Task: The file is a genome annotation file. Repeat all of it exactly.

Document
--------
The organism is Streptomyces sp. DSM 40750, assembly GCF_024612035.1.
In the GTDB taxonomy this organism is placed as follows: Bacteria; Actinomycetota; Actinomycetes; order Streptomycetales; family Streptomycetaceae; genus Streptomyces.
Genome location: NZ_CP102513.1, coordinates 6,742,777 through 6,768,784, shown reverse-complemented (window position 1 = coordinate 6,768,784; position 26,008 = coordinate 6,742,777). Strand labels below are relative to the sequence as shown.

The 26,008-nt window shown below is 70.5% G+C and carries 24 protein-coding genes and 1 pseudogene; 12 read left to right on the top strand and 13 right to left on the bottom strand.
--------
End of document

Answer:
The organism is Streptomyces sp. DSM 40750, assembly GCF_024612035.1.
In the GTDB taxonomy this organism is placed as follows: Bacteria; Actinomycetota; Actinomycetes; order Streptomycetales; family Streptomycetaceae; genus Streptomyces.
Genome location: NZ_CP102513.1, coordinates 6,742,777 through 6,768,784, shown reverse-complemented (window position 1 = coordinate 6,768,784; position 26,008 = coordinate 6,742,777). Strand labels below are relative to the sequence as shown.

The 26,008-nt window shown below is 70.5% G+C and carries 24 protein-coding genes and 1 pseudogene; 12 read left to right on the top strand and 13 right to left on the bottom strand.